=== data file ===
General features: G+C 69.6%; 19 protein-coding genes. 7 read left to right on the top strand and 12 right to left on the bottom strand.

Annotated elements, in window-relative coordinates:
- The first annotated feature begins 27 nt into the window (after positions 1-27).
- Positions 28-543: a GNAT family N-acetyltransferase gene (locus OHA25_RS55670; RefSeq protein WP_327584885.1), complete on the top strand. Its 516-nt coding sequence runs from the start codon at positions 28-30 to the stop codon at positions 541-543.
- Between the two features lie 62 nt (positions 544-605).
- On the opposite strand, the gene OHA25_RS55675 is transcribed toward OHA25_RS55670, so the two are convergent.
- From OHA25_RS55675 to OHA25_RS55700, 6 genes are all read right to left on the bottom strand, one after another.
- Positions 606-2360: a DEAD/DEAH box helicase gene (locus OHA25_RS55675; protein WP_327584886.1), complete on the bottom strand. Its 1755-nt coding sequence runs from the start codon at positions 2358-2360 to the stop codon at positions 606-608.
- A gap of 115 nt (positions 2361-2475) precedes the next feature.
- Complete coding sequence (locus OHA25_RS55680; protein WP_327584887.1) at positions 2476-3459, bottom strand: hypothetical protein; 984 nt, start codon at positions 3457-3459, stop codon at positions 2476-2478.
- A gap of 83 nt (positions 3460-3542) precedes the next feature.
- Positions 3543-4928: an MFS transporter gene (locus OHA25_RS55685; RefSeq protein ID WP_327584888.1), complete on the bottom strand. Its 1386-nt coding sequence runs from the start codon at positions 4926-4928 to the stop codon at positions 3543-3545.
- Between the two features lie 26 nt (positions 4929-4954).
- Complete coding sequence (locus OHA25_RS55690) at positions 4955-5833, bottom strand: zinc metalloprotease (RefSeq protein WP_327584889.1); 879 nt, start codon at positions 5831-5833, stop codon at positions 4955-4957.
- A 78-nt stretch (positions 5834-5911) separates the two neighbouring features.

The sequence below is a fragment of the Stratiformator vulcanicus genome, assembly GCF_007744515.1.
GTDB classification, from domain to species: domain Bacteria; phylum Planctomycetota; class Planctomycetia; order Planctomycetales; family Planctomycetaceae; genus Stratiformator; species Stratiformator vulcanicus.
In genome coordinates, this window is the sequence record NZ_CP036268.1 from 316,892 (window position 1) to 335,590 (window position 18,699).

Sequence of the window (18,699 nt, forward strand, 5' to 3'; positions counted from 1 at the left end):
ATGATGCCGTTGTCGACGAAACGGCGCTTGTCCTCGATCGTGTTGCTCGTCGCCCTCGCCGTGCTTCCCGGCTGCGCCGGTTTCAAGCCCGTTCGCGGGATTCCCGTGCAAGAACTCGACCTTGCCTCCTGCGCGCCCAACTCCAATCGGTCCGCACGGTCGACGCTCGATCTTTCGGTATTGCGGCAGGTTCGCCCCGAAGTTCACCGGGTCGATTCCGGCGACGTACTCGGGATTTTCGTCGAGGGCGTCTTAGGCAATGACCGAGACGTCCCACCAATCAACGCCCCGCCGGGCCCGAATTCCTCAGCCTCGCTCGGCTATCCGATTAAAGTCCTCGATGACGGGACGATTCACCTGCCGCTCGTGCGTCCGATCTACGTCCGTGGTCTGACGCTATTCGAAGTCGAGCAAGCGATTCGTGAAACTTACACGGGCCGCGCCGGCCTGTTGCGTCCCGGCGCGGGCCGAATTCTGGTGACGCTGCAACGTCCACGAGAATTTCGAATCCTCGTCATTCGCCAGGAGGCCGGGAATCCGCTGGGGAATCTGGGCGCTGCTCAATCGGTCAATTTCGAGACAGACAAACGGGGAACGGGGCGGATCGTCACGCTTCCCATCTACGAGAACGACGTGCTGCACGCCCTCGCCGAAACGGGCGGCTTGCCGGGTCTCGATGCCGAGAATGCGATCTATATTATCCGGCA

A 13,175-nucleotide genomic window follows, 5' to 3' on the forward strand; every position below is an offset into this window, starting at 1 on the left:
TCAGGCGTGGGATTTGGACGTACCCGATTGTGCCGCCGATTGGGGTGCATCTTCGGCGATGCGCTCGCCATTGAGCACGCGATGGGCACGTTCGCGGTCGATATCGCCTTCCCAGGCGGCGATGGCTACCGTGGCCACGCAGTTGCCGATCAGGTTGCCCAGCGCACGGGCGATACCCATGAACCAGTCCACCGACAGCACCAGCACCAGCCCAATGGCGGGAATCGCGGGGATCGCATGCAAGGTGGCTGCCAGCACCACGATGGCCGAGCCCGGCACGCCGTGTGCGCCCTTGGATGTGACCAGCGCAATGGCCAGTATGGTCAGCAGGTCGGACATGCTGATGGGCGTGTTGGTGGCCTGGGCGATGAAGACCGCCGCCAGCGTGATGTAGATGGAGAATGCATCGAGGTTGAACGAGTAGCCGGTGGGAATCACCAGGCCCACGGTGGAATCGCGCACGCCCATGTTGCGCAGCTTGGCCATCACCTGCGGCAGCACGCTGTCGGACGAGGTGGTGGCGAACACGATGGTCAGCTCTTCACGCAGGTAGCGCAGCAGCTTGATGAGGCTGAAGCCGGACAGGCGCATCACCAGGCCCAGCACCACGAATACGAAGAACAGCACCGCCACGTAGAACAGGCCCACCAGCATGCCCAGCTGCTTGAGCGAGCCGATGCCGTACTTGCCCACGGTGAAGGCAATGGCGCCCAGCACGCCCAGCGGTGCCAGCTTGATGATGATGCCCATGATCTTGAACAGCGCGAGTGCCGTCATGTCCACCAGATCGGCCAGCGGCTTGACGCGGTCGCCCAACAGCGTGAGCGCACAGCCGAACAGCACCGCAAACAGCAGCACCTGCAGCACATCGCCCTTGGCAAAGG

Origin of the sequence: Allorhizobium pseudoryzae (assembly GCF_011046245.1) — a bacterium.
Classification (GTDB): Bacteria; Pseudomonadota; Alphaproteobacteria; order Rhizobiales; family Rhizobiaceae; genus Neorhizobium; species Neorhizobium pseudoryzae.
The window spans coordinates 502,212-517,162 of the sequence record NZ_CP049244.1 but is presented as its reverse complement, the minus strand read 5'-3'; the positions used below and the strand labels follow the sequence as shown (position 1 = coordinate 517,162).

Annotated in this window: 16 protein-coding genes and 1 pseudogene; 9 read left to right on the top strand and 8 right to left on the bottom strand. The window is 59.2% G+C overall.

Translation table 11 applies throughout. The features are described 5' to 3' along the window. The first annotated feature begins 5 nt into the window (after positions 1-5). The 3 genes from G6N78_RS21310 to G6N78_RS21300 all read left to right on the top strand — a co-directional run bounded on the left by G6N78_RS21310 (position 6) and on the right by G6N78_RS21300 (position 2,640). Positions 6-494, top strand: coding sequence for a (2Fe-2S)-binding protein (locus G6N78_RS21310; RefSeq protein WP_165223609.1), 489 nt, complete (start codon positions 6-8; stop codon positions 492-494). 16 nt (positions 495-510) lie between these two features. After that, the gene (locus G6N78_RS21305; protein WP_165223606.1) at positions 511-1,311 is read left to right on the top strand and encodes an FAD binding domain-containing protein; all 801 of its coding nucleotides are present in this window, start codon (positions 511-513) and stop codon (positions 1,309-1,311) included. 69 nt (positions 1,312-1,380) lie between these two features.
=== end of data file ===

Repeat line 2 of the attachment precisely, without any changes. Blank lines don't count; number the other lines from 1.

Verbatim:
Annotated elements, in window-relative coordinates: